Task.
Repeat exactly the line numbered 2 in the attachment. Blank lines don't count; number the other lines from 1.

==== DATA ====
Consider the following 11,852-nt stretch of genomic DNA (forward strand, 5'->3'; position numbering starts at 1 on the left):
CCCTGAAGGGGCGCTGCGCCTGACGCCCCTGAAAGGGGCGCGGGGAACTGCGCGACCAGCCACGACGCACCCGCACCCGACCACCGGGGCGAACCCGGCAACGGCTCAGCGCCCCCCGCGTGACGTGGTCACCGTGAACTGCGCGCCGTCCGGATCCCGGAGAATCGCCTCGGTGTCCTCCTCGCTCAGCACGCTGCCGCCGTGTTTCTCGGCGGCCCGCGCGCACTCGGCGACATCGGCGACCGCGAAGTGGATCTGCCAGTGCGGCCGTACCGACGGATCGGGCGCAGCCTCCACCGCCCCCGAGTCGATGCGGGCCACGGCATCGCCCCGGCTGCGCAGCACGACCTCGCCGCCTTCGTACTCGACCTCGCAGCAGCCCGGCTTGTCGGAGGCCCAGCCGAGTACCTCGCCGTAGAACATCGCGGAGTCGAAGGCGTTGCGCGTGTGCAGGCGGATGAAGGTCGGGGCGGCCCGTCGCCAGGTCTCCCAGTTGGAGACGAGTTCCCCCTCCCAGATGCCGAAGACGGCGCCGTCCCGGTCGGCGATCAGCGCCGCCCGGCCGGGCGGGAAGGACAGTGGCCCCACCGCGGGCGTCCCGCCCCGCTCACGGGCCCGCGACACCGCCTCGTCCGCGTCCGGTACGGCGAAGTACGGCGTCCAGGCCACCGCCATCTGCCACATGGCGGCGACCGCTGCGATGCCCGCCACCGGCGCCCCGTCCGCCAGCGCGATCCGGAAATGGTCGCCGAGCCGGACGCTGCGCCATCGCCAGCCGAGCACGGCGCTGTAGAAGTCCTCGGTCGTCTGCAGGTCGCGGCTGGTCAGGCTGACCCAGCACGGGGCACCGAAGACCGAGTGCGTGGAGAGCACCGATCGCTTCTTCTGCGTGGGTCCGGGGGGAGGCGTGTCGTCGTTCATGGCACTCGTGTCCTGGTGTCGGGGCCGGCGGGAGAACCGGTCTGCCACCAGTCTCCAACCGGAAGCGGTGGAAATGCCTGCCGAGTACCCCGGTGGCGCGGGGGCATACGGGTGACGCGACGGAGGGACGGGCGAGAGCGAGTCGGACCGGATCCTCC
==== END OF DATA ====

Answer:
CCCTGAAGGGGCGCTGCGCCTGACGCCCCTGAAAGGGGCGCGGGGAACTGCGCGACCAGCCACGACGCACCCGCACCCGACCACCGGGGCGAACCCGGCAACGGCTCAGCGCCCCCCGCGTGACGTGGTCACCGTGAACTGCGCGCCGTCCGGATCCCGGAGAATCGCCTCGGTGTCCTCCTCGCTCAGCACGCTGCCGCCGTGTTTCTCGGCGGCCCGCGCGCACTCGGCGACATCGGCGACCGCGAAGTGGATCTGCCAGTGCGGCCGTACCGACGGATCGGGCGCAGCCTCCACCGCCCCCGAGTCGATGCGGGCCACGGCATCGCCCCGGCTGCGCAGCACGACCTCGCCGCCTTCGTACTCGACCTCGCAGCAGCCCGGCTTGTCGGAGGCCCAGCCGAGTACCTCGCCGTAGAACATCGCGGAGTCGAAGGCGTTGCGCGTGTGCAGGCGGATGAAGGTCGGGGCGGCCCGTCGCCAGGTCTCCCAGTTGGAGACGAGTTCCCCCTCCCAGATGCCGAAGACGGCGCCGTCCCGGTCGGCGATCAGCGCCGCCCGGCCGGGCGGGAAGGACAGTGGCCCCACCGCGGGCGTCCCGCCCCGCTCACGGGCCCGCGACACCGCCTCGTCCGCGTCCGGTACGGCGAAGTACGGCGTCCAGGCCACCGCCATCTGCCACATGGCGGCGACCGCTGCGATGCCCGCCACCGGCGCCCCGTCCGCCAGCGCGATCCGGAAATGGTCGCCGAGCCGGACGCTGCGCCATCGCCAGCCGAGCACGGCGCTGTAGAAGTCCTCGGTCGTCTGCAGGTCGCGGCTGGTCAGGCTGACCCAGCACGGGGCACCGAAGACCGAGTGCGTGGAGAGCACCGATCGCTTCTTCTGCGTGGGTCCGGGGGGAGGCGTGTCGTCGTTCATGGCACTCGTGTCCTGGTGTCGGGGCCGGCGGGAGAACCGGTCTGCCACCAGTCTCCAACCGGAAGCGGTGGAAATGCCTGCCGAGTACCCCGGTGGCGCGGGGGCATACGGGTGACGCGACGGAGGGACGGGCGAGAGCGAGTCGGACCGGATCCTCC